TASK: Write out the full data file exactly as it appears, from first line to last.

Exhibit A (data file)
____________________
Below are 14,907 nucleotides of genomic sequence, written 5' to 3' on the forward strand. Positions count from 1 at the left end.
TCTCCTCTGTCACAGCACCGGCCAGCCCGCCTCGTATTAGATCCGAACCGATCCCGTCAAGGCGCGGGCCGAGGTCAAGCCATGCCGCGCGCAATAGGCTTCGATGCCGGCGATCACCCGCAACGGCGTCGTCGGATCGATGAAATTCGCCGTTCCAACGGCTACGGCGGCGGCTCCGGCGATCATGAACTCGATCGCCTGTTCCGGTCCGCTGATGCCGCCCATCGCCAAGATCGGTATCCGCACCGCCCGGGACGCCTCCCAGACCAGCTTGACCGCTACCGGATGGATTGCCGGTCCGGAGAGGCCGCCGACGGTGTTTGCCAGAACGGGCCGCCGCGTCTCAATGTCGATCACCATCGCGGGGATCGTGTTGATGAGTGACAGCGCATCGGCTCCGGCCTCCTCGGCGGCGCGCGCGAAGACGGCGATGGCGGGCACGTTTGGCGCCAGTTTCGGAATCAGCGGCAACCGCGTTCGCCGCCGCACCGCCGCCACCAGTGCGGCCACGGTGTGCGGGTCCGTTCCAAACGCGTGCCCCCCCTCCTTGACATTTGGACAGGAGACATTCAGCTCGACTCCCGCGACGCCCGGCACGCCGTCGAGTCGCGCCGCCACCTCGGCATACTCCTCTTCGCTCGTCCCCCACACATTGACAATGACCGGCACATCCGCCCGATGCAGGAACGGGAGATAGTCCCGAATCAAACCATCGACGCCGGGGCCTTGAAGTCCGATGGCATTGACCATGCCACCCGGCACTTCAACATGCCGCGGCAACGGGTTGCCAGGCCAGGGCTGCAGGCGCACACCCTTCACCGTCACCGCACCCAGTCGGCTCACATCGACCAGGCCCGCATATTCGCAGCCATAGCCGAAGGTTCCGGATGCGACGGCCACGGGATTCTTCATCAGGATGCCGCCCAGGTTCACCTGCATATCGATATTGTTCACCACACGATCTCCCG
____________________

Below are 14,907 nucleotides of genomic sequence, written 5' to 3' on the forward strand. Positions count from 1 at the left end.
TCTCCTCTGTCACAGCACCGGCCAGCCCGCCTCGTATTAGATCCGAACCGATCCCGTCAAGGCGCGGGCCGAGGTCAAGCCATGCCGCGCGCAATAGGCTTCGATGCCGGCGATCACCCGCAACGGCGTCGTCGGATCGATGAAATTCGCCGTTCCAACGGCTACGGCGGCGGCTCCGGCGATCATGAACTCGATCGCCTGTTCCGGTCCGCTGATGCCGCCCATCGCCAAGATCGGTATCCGCACCGCCCGGGACGCCTCCCAGACCAGCTTGACCGCTACCGGATGGATTGCCGGTCCGGAGAGGCCGCCGACGGTGTTTGCCAGAACGGGCCGCCGCGTCTCAATGTCGATCACCATCGCGGGGATCGTGTTGATGAGTGACAGCGCATCGGCTCCGGCCTCCTCGGCGGCGCGCGCGAAGACGGCGATGGCGGGCACGTTTGGCGCCAGTTTCGGAATCAGCGGCAACCGCGTTCGCCGCCGCACCGCCGCCACCAGTGCGGCCACGGTGTGCGGGTCCGTTCCAAACGCGTGCCCCCCCTCCTTGACATTTGGACAGGAGACATTCAGCTCGACTCCCGCGACGCCCGGCACGCCGTCGAGTCGCGCCGCCACCTCGGCATACTCCTCTTCGCTCGTCCCCCACACATTGACAATGACCGGCACATCCGCCCGATGCAGGAACGGGAGATAGTCCCGAATCAAACCATCGACGCCGGGGCCTTGAAGTCCGATGGCATTGACCATGCCACCCGGCACTTCAACATGCCGCGGCAACGGGTTGCCAGGCCAGGGCTGCAGGCGCACACCCTTCACCGTCACCGCACCCAGTCGGCTCACATCGACCAGGCCCGCATATTCGCAGCCATAGCCGAAGGTTCCGGATGCGACGGCCACGGGATTCTTCATCAGGATGCCGCCCAGGTTCACCTGCATATCGATATTGTTCACCACACGATCTCCCG